In a book called the 'Cosmic Cradle,' there is an interview with a mother who said she knew her three children before they were born and they acted exactly the way they felt to her while they were in her womb. Link HERE

Interesting Facts:
  1. Fingerprints form in the womb at 22 weeks and after that, all they will do is expand as you grow. Therefore, it is possible that a fingerprint 22 weeks after conception could be used to identify a 50-year-old criminal.
  2. Once the fingerprints have developed, their pattern will remain the same. Even if your baby gets a cut or other superficial skin damage on the fingerprint, it will grow back in the same fingerprint pattern.
  3. Some other animals have evolved their own unique prints, especially those whose lifestyle involves climbing or grasping wet objects; these include many primates, such as gorillas and chimpanzees, Australian koalas and aquatic mammal species such as the North American fisher. According to one study, even with an electron microscope, it can be quite difficult to distinguish between the fingerprints of a koala and a human. Koalas' independent development of fingerprints is an example of convergent evolution.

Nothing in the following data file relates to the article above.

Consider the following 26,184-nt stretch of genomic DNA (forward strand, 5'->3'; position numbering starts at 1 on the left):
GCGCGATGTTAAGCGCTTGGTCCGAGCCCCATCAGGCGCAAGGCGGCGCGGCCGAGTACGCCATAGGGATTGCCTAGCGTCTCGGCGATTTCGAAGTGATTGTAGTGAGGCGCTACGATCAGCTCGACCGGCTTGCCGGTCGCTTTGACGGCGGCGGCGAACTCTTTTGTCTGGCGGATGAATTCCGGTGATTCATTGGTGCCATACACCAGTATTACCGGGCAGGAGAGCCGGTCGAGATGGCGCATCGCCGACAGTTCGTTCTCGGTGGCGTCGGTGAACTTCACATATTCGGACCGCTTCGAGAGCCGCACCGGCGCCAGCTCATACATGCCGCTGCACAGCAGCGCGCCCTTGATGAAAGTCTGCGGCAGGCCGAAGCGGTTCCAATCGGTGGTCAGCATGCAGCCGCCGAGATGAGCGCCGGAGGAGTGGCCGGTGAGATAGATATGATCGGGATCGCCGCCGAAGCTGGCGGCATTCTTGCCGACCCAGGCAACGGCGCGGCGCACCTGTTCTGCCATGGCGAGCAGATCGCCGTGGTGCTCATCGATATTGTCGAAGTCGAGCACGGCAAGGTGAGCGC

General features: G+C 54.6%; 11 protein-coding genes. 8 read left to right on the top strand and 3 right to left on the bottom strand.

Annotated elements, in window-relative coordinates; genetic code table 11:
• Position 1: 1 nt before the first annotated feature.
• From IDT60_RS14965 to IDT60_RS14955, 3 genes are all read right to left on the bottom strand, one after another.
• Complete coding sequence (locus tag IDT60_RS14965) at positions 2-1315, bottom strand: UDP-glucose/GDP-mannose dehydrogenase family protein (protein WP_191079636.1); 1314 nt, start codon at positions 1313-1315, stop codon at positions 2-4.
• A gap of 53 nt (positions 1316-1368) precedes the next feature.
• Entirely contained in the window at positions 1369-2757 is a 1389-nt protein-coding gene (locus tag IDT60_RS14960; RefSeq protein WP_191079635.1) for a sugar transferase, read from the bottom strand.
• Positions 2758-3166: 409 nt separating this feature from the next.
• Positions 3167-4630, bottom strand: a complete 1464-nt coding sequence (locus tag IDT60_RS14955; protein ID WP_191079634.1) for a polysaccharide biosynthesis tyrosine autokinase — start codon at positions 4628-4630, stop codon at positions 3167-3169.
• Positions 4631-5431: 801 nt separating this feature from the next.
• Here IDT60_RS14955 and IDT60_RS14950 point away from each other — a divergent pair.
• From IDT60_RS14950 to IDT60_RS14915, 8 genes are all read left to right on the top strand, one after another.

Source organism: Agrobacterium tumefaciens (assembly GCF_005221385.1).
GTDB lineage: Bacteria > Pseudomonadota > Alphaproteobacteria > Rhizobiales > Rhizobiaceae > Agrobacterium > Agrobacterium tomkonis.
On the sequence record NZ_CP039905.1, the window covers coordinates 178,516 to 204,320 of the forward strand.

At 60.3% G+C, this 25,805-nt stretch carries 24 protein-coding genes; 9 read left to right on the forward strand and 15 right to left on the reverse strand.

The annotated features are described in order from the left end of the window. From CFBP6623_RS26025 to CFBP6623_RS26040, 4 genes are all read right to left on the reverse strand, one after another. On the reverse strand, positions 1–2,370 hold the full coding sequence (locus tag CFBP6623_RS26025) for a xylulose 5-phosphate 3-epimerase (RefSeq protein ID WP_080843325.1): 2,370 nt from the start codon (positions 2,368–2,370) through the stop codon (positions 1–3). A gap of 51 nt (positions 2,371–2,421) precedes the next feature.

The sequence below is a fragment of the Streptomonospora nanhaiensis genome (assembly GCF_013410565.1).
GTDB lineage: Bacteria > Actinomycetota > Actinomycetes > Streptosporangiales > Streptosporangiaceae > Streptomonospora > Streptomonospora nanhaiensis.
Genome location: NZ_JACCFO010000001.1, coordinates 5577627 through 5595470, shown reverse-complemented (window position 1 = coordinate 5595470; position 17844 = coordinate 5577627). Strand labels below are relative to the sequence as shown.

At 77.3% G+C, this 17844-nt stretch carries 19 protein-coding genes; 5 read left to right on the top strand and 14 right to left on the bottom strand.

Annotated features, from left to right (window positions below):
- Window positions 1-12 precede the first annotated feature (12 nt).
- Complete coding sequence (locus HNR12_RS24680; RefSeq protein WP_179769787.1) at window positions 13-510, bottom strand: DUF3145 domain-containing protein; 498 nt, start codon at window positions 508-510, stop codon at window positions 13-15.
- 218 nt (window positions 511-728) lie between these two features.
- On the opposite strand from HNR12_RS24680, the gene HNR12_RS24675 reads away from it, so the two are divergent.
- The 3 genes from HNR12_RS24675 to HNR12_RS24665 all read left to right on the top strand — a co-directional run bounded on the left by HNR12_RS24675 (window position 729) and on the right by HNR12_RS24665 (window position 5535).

4. Other forms of biometric identification utilising a physical attribute that is nearly unique to humans include iris recognition, the tongue and DNA profiling, also known as genetic fingerprinting. 
I could go on forever adding to this post but I think I've covered the essentials on showing how I research a topic and how a simple idea can spark new areas/plots in a story. It's fun mixing science and mythical/spiritual topics, letting the creative juices flow.
Love and light,